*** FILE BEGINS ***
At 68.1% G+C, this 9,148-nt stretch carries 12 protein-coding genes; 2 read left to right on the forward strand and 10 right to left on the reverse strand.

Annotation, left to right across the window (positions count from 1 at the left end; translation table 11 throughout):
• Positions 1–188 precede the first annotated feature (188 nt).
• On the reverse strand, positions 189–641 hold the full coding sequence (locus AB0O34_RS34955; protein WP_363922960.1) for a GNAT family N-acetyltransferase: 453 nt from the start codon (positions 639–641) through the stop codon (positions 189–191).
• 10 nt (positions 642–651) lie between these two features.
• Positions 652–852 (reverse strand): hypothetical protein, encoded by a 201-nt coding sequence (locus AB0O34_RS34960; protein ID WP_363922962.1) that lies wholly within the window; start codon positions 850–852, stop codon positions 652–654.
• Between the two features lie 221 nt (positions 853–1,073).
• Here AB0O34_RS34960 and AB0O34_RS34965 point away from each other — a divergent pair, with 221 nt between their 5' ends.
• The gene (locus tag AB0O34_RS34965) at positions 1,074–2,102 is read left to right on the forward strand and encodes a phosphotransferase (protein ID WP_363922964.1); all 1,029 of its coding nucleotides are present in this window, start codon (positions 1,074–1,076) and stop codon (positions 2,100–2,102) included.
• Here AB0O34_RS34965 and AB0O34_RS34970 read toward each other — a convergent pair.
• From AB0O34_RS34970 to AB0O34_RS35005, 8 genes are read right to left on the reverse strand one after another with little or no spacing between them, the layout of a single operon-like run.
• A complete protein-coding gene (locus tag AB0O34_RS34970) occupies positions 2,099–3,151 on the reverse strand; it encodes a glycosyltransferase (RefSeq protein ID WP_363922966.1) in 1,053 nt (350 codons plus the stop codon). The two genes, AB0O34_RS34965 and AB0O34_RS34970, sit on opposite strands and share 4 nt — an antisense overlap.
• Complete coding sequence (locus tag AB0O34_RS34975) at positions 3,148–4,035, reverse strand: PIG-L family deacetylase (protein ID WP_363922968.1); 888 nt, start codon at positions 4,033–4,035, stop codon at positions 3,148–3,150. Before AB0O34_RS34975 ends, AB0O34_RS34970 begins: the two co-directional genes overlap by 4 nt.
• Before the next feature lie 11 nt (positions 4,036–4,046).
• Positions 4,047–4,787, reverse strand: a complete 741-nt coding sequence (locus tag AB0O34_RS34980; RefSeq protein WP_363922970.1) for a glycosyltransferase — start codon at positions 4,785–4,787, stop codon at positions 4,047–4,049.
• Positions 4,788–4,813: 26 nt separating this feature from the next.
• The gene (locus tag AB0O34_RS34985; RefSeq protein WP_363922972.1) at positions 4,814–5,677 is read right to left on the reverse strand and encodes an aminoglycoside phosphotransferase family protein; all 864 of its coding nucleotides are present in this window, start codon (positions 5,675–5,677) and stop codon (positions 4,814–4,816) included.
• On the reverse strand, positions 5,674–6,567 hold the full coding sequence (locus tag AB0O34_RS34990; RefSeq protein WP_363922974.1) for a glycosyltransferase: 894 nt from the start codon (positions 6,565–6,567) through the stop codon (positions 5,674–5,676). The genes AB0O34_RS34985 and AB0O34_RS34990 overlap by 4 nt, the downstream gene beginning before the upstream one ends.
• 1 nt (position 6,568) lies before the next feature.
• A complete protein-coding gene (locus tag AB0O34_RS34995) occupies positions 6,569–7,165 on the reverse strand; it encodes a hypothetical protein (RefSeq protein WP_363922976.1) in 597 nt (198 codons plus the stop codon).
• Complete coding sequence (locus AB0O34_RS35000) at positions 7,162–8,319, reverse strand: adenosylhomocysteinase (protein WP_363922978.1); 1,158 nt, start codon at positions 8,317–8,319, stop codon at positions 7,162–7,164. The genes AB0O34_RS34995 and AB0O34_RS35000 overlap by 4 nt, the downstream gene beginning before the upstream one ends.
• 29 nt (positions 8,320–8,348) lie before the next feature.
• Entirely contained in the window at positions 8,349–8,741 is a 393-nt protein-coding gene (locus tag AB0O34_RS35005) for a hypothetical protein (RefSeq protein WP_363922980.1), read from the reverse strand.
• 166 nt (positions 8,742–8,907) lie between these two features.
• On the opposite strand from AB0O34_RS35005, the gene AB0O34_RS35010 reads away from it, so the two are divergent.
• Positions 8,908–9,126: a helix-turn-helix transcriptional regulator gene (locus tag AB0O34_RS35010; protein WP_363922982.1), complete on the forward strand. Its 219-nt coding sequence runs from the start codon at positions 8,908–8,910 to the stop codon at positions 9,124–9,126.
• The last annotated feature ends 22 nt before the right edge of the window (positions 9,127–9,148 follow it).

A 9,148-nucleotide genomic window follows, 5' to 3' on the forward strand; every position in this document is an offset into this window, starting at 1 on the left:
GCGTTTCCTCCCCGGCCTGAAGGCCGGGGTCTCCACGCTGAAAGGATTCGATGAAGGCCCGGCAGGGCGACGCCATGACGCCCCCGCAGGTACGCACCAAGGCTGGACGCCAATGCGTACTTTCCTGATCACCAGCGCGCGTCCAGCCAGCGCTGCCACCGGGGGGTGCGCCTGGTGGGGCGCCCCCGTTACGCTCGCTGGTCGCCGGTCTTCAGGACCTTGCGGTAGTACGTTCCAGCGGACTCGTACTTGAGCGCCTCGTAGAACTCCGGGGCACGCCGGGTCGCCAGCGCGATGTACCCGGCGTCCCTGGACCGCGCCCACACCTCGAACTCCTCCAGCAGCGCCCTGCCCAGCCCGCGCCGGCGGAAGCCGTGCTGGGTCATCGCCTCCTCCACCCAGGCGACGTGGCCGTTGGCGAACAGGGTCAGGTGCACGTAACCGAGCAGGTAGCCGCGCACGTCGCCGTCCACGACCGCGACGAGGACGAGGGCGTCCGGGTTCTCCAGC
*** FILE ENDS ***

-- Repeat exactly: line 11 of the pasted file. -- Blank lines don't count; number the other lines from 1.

• From AB0O34_RS34970 to AB0O34_RS35005, 8 genes are read right to left on the reverse strand one after another with little or no spacing between them, the layout of a single operon-like run.